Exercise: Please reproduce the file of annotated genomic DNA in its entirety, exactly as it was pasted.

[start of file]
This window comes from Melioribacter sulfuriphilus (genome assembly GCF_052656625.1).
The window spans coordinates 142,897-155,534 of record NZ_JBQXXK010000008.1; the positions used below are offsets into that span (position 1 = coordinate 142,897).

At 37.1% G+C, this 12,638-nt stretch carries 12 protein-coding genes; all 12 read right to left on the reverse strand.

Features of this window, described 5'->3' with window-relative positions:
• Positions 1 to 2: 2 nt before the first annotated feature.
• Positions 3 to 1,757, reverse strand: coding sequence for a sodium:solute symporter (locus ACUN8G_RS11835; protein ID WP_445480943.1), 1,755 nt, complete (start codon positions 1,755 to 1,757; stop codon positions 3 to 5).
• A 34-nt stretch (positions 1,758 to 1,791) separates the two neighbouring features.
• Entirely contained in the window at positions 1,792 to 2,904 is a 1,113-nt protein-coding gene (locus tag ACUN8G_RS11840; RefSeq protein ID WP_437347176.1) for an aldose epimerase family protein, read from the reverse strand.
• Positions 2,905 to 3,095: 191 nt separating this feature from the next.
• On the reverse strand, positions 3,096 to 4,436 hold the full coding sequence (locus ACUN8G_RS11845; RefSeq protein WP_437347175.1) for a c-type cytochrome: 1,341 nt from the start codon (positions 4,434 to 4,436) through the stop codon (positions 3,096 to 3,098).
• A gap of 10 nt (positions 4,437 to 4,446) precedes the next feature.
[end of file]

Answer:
This window comes from Melioribacter sulfuriphilus (genome assembly GCF_052656625.1).
The window spans coordinates 142,897-155,534 of record NZ_JBQXXK010000008.1; the positions used below are offsets into that span (position 1 = coordinate 142,897).

At 37.1% G+C, this 12,638-nt stretch carries 12 protein-coding genes; all 12 read right to left on the reverse strand.

Features of this window, described 5'->3' with window-relative positions:
• Positions 1 to 2: 2 nt before the first annotated feature.
• Positions 3 to 1,757, reverse strand: coding sequence for a sodium:solute symporter (locus ACUN8G_RS11835; protein ID WP_445480943.1), 1,755 nt, complete (start codon positions 1,755 to 1,757; stop codon positions 3 to 5).
• A 34-nt stretch (positions 1,758 to 1,791) separates the two neighbouring features.
• Entirely contained in the window at positions 1,792 to 2,904 is a 1,113-nt protein-coding gene (locus tag ACUN8G_RS11840; RefSeq protein ID WP_437347176.1) for an aldose epimerase family protein, read from the reverse strand.
• Positions 2,905 to 3,095: 191 nt separating this feature from the next.
• On the reverse strand, positions 3,096 to 4,436 hold the full coding sequence (locus ACUN8G_RS11845; RefSeq protein WP_437347175.1) for a c-type cytochrome: 1,341 nt from the start codon (positions 4,434 to 4,436) through the stop codon (positions 3,096 to 3,098).
• A gap of 10 nt (positions 4,437 to 4,446) precedes the next feature.